A Guest Blog Post by Michael Ince of Michael Ince Photography
When attempting to tackle a new style of photography, it can be hard to determine how and where to start. What new equipment do you need? What camera settings are best for this type of photography? What trusted sources can provide more information? Before you completely dive in, it can be helpful to read some best practice tips for succeeding in this new style. Luckily, seasoned landscape and travel photographer Michael Ince is excited to share some tips for those interested in giving waterfall photography a try. Read on to learn more about Mike's advice on camera settings, suggested equipment, ideal weather, and every aspect in between.
I’m here to discuss a variety of tips, tricks, and advice for capturing those mystical waterfall shots. It’s worth mentioning that the photos shared in this blog post are from my trip last summer to Rickett’s Glen, Pennsylvania. This place is an absolute paradise for photographers. There are over 20 named waterfalls and miles of hiking through epic, movie-like scenes. If you find yourself in the area, I’d recommend checking it out!
Let’s dive right in and answer some frequently asked questions that often come up when experimenting with waterfall photography.
What camera settings should I use?
Camera settings all depend on your preferences, tastes, weather, time of day, filters, etc. But, I can discuss some reasonable starting points.
Camera Mode - I personally like to shoot waterfalls in manual mode. This allows me to have full control of my camera and fine tune my settings to get the perfect exposure for that silky water movement. Even if you are not a fan of the “silky water” look, you can simply dial back your shutter speed to lessen the effect. Also note that a case can be made for shooting in shutter or aperture priority, but shooting in manual mode can help you get to know your camera and provide more precise tuning of your photo capture.
Shutter Speed - You will start to see the water movement within your photo at about 0.5 of a second. At the 2-3 second mark you should still be retaining the definition and shape of the waterfalls. Starting with a setting in between those shutter speeds will suffice. I determine these settings loosely because every situation truly is different. Finding the shutter speed that is right for your scene will take some experimenting.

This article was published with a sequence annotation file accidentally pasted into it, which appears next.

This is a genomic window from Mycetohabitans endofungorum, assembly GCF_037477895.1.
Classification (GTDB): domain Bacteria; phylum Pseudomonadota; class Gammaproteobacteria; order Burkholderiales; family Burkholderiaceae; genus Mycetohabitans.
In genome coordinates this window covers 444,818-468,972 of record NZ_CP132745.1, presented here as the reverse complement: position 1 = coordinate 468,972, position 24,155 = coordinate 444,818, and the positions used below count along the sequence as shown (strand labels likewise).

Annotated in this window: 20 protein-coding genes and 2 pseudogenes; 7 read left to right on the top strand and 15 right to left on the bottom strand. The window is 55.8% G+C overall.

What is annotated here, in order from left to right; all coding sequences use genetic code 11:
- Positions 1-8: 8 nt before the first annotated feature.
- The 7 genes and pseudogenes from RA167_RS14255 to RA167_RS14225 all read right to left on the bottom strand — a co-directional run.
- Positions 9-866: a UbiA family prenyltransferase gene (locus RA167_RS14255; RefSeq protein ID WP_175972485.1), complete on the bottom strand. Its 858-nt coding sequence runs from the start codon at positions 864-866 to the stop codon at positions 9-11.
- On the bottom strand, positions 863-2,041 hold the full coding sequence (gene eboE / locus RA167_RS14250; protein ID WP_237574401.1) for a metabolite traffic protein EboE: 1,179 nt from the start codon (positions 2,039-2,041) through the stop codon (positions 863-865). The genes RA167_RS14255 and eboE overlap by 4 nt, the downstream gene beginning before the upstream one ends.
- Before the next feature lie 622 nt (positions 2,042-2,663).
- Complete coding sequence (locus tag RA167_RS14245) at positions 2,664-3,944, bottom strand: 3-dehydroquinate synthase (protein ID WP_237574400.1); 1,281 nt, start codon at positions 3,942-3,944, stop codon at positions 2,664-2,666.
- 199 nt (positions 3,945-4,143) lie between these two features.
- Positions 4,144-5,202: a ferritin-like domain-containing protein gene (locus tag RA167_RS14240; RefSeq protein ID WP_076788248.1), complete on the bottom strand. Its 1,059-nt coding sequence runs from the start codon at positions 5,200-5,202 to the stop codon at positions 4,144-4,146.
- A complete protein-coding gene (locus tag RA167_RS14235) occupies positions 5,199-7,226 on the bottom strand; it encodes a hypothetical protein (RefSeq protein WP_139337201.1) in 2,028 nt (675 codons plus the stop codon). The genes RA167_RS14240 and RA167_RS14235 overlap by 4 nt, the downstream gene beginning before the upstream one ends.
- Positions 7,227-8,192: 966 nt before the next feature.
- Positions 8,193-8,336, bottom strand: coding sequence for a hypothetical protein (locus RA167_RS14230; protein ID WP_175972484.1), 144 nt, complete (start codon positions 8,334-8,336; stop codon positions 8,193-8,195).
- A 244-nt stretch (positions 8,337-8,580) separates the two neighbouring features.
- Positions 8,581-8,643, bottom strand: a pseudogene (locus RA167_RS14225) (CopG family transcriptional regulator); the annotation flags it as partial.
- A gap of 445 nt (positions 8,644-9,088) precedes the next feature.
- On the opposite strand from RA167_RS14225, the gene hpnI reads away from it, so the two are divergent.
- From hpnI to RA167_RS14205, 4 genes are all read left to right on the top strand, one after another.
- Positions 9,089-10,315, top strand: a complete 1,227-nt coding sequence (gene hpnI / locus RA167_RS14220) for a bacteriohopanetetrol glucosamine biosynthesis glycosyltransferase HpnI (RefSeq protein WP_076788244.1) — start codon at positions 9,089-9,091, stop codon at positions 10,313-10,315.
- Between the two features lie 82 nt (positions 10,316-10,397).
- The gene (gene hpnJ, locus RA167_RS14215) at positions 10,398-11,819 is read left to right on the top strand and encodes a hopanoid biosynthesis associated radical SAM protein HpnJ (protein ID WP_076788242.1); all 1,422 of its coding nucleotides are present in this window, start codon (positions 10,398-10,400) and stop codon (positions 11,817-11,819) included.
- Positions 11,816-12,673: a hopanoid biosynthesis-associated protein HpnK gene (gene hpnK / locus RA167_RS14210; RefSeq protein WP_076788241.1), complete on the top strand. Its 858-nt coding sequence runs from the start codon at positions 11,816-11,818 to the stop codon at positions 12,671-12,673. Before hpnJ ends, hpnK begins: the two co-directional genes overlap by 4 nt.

Aperture - Starting with a small aperture will be helpful when trying to capture the waterfall and other natural elements within the scene (rocks, plants, etc.). I like starting around f/11 because this is a safe, middle point on my lens. At this setting, I have the flexibility to open or close my lens a few notches in either direction. This ensures I can dial in to my exact tastes and have more options doing so. I know I can shoot my scene at f/8 or easily move up to f/16, if needed. Keep in mind, if you are looking for a more intimate shot close to the falls, then you may need to use a lower aperture. If you are a good distance away from a towering waterfall, then a higher, more closed aperture is appropriate.
ISO - Keep it low! I’d recommend around 100. Especially if you are shooting long exposures as this setting will provide the highest possible image quality as an end result.
White Balance – In my opinion, it’s safe to keep your white balance settings on auto. These days, it’s so convenient to adjust the white balance in post processing if your auto setting doesn't do the job.
Now that I have some good guidelines for camera settings, do I need any other equipment?